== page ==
1.Alfred Wegener and the hypothesis of continental drift. 2.Evidence supporting continental drift. 3.Hypothesis of polar wandering. 4.Discoveries leading up to the hypothesis seafloor spreading. -Major features of the seafloor. 5.Rock magnetism - a review. 6.Tests of the seafloor spreading hypothesis. In Lecture Today:
Historical Development Continental Drift 1915 Alfred Wegener published his hypothesis of continental drift He hypothesized: existence of single “super-continent” Pangaea (“pan - G - uh”) ~ 200 million years ago Pangaea broke into smaller pieces, which “drifted” to their present positions
200 million years ago P E G N A A GONDWANALAND LAURASIA A
Historical development CONTINENTAL DRIFT Evidence from rocks: Mountain belts on one continent match up to the rocks found on another continent. Appalachians (eastern US) British Isles, Scandanavia Example: Rocks of similar age & structure are found in the:
Historical development CONTINENTAL DRIFT Paleoclimate evidence Gondwanaland glacial deposits are today scattered around on different continents…
Historical development CONTINENTAL DRIFT Paleoclimate evidence …but when Pangea is reassembled, these glacial deposits all match up perfectly! (ancient)
Historical development CONTINENTAL DRIFT Fossil Evidence Distributions of many fossil species found on different continents only make sense in light of continental drift Mesosaurus Lystrosaurus How can the same species evolve on widely separated continents???
Jurassic Aquatic Reptile, Mesosaurus
Mammal-like reptile, Lystrosaurus
Historical development CONTINENTAL DRIFT 1924 Alfred Wegener’s book translated to English, and was greeted with (to put it politely) hostile criticism! Main objections: There was no clear drift mechanism and thus, no way to explain how continents could “plow” their way through the seafloor. The seafloor was believed to be static, fixed and very old. Radiometric dating was not developed until the 1950’s. Most of our knowledge of the seafloor was based on original surveys by the HMS Challenger global expedition carried out during the 1850’s.
Historical Development CONTINENTAL DRIFT Alfred Wegener’s continental drift idea died until 1950’s, when the field of military oceanography began to mature. New discoveries on the seafloor lead to the hypothesis of seafloor spreading proposed by American scientists, Hess and Dietz. During the 1970’s, the hypothesis of seafloor spreading was tested using discoveries in the field of rock magnetism by two british scientists, Vine and Matthews (1963). Remnant magnetism: The orientation of the magnetic field of the Earth is recorded by the magnetic minerals found in igneous rocks. It is in this way that scientists learned about periodic reversals of the polarity of the field.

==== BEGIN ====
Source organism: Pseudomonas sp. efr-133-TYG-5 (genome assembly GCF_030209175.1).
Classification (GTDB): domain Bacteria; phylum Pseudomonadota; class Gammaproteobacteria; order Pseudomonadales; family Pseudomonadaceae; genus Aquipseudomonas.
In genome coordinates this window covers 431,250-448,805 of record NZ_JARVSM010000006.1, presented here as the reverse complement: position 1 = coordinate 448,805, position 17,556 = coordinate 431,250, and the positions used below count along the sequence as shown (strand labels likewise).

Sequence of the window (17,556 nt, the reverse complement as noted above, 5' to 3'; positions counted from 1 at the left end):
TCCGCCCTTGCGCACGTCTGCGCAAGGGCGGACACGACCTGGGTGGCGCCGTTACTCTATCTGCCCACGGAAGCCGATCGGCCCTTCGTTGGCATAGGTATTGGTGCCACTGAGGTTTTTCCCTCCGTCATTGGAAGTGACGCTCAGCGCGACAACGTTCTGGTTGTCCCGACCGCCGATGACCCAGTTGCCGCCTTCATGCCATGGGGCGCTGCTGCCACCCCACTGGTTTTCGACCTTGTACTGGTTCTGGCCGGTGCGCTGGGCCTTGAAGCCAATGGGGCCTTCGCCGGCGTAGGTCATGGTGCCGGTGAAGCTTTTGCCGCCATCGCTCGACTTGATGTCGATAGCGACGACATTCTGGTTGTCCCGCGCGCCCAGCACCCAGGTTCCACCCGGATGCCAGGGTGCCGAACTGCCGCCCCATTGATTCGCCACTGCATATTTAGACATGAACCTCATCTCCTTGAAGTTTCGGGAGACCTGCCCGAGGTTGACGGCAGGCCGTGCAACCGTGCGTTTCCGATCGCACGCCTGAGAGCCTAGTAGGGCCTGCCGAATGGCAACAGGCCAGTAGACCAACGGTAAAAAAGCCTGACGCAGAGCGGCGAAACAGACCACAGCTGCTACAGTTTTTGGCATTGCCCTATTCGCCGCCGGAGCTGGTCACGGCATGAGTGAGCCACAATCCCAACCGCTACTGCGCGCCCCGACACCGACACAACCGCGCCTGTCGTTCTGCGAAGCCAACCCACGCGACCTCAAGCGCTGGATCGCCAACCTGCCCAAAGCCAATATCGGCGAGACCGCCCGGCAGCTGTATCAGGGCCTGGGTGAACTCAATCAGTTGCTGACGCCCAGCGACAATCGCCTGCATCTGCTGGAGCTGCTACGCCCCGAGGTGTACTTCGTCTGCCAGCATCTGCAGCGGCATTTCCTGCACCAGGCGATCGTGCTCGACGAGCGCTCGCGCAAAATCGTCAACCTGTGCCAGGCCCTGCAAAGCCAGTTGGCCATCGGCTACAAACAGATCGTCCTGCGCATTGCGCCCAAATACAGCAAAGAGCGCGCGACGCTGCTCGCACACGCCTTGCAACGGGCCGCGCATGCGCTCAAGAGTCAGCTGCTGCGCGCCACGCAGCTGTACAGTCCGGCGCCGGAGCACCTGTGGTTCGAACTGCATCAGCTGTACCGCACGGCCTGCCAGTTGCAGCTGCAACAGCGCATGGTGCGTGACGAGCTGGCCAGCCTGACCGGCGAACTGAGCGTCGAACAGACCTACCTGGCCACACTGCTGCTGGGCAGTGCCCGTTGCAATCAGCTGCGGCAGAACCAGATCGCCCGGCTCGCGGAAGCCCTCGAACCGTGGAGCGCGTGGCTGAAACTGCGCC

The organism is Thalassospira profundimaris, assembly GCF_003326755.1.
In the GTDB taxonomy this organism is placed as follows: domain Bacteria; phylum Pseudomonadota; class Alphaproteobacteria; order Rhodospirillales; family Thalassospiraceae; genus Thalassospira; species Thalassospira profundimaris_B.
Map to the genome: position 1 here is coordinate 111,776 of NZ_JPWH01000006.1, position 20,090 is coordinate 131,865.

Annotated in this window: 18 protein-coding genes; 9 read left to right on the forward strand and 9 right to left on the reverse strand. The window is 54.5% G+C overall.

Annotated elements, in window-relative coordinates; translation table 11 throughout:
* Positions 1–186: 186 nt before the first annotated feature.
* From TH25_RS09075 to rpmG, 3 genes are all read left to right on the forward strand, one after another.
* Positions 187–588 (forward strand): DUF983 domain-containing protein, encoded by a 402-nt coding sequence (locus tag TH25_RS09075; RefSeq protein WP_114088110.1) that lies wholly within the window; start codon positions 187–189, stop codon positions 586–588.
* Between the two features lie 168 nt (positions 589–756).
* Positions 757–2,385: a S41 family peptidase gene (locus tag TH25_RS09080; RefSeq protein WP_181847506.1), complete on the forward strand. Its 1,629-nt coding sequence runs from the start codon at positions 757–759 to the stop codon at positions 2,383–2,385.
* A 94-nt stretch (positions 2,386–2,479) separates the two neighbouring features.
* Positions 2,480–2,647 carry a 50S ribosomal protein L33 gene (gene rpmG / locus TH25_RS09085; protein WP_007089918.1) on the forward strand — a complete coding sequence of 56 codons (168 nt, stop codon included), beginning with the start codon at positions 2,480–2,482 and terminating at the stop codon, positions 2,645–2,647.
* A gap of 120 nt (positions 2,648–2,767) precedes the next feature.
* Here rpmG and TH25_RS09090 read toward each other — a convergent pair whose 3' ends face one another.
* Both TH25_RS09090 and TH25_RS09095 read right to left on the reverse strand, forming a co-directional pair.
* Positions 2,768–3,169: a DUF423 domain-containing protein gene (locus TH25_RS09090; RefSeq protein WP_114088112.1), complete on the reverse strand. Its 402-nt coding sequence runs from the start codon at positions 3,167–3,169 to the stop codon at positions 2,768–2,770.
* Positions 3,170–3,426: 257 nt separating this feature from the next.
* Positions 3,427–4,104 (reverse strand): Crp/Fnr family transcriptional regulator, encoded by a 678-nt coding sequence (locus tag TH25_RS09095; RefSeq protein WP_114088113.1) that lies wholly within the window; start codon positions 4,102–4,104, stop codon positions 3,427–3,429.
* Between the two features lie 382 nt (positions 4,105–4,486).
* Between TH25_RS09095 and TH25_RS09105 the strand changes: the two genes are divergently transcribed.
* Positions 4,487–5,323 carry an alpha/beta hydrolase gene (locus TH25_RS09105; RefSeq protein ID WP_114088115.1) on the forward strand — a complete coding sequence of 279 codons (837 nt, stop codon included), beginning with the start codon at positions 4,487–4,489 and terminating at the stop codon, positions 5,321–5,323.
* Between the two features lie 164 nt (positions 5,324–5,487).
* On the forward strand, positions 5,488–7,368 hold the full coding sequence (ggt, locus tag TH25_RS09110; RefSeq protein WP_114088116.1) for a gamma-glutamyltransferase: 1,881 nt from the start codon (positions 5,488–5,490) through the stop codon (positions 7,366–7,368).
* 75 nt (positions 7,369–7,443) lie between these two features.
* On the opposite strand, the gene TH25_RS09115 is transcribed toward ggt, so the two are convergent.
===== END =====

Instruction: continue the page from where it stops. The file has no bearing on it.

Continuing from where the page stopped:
Historical Development Concept of “Polar wandering” Discovered in the 1950’s. Based on measuring the remnant magnetic field preserved in rocks Using the dip angle of the remnant magnetic field preserved in rocks, it was possible to infer the position of the pole at the time the rocks formed. These studies lead to the discovery of polar wandering, which suggested that either 1) the poles have “wandered” or 2) the continents have drifted. CONTINENTAL DRIFT
CONTINENTAL DRIFT Rock Magnetism -Certain minerals are magnetic (e.g., magnetite, iron) -They loose magnetization when heated above Curie point (580 o C for iron) -When cooled below Curie pt, magnetic grain aligns w/ Earth’s magnetic field Basics:
The dip angle of the remnant magnetic field preserved in a rock indicates the latitude where it formed! Rock Magnetism Basics:
Discovering the nature of the seafloor: The advent of military oceanography Iceland Mid-Atlantic Ridge
Mapping the ocean floor Methods: l Sonar (echoes of sound waves) l Satellite radar
The World’s Mid-Ocean Ridges
Mid-ocean ridges Longest continuous mountain range on Earth (70,000 km long!) Elevated 2-3 km above ocean basins. l Composed of young, basaltic lavas
Mid-ocean ridges The shape of the seafloor: Topographic profile across the East Pacific Rise.
Deep Ocean Basins l Abyssal plains: Flat featureless areas of the deep seafloor covered by sediment Seamounts (conical-shaped seafloor volcanoes and Guyots (Flat-topped volcanoes formed by erosion at sea level. Abyssal Plains 30% of Earth’s surface
Seafloor sediments terrigenous biogenous l hydrogenous Types Derived from: land Mineral grains from cont. rocks water Minerals crystallize out of water organisms Marine animal shells, skeletons
Deep Ocean Trenches Marianas Trench in the South Pacific Deep Ocean Trenches: N arrow, arcuate features that represent the deepest parts of seafloor. Zones of Plate Convergence which lie parallel to arcuate chains of volcanic islands.
Concept of Seafloor Spreading Ocean ridges are positioned above mantle upwellings, which cause the seafloor to spread, like a conveyor belt. Magma replaces seafloor as it moves away, creating new oceanic crust. Deep ocean trenches mark locations where oceanic crust dives back into planet In 1959, Princeton University Professor Harry Hess proposed:
Seafloor Spreading Hypothesis Tested Magnetic “stripes” discovered on the seafloor! In 1963, Vine & Matthews connected seafloor spreading & continental drift, using magnetic field reversals recorded by lavas that had been erupted along mid-ocean ridges. Symmetric patterns (“stripes”) on either side of spreading center (mid-ocean ridge) indicated that the seafloor was moving in opposing directions, away from the central ridge axis and acting as giant “tape recorder” for magnetic reversals. Changes in width of a given stripe indicated changes in the rate of seafloor spreading. Rocks of the seafloor could be assigned an age using radiometric dating methods and spreading rates calculated.
Magnetite-rich Sea Floor “Pillow” Basalts
Next Time: Plate boundaries l Divergent boundaries l Convergent boundaries l Transform fault boundaries Three Margin Types: